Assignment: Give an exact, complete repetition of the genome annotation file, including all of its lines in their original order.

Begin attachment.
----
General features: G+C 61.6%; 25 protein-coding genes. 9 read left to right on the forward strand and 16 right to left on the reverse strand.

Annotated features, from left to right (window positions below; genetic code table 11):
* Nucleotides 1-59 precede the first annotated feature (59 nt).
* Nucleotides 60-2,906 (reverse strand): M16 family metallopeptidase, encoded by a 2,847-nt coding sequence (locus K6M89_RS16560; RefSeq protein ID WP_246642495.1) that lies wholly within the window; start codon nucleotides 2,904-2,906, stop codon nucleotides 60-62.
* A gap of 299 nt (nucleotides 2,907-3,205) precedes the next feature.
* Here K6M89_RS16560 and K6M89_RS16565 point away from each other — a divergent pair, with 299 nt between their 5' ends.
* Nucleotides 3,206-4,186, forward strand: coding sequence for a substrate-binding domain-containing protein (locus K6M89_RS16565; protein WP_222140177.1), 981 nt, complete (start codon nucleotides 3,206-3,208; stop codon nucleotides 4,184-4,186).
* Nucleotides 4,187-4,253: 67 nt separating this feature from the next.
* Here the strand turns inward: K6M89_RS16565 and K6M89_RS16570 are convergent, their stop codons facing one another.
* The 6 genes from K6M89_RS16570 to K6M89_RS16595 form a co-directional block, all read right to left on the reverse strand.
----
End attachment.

General features: G+C 61.6%; 25 protein-coding genes. 9 read left to right on the forward strand and 16 right to left on the reverse strand.

Annotated features, from left to right (window positions below; genetic code table 11):
* Nucleotides 1-59 precede the first annotated feature (59 nt).
* Nucleotides 60-2,906 (reverse strand): M16 family metallopeptidase, encoded by a 2,847-nt coding sequence (locus K6M89_RS16560; RefSeq protein ID WP_246642495.1) that lies wholly within the window; start codon nucleotides 2,904-2,906, stop codon nucleotides 60-62.
* A gap of 299 nt (nucleotides 2,907-3,205) precedes the next feature.
* Here K6M89_RS16560 and K6M89_RS16565 point away from each other — a divergent pair, with 299 nt between their 5' ends.
* Nucleotides 3,206-4,186, forward strand: coding sequence for a substrate-binding domain-containing protein (locus K6M89_RS16565; protein WP_222140177.1), 981 nt, complete (start codon nucleotides 3,206-3,208; stop codon nucleotides 4,184-4,186).
* Nucleotides 4,187-4,253: 67 nt separating this feature from the next.
* Here the strand turns inward: K6M89_RS16565 and K6M89_RS16570 are convergent, their stop codons facing one another.
* The 6 genes from K6M89_RS16570 to K6M89_RS16595 form a co-directional block, all read right to left on the reverse strand.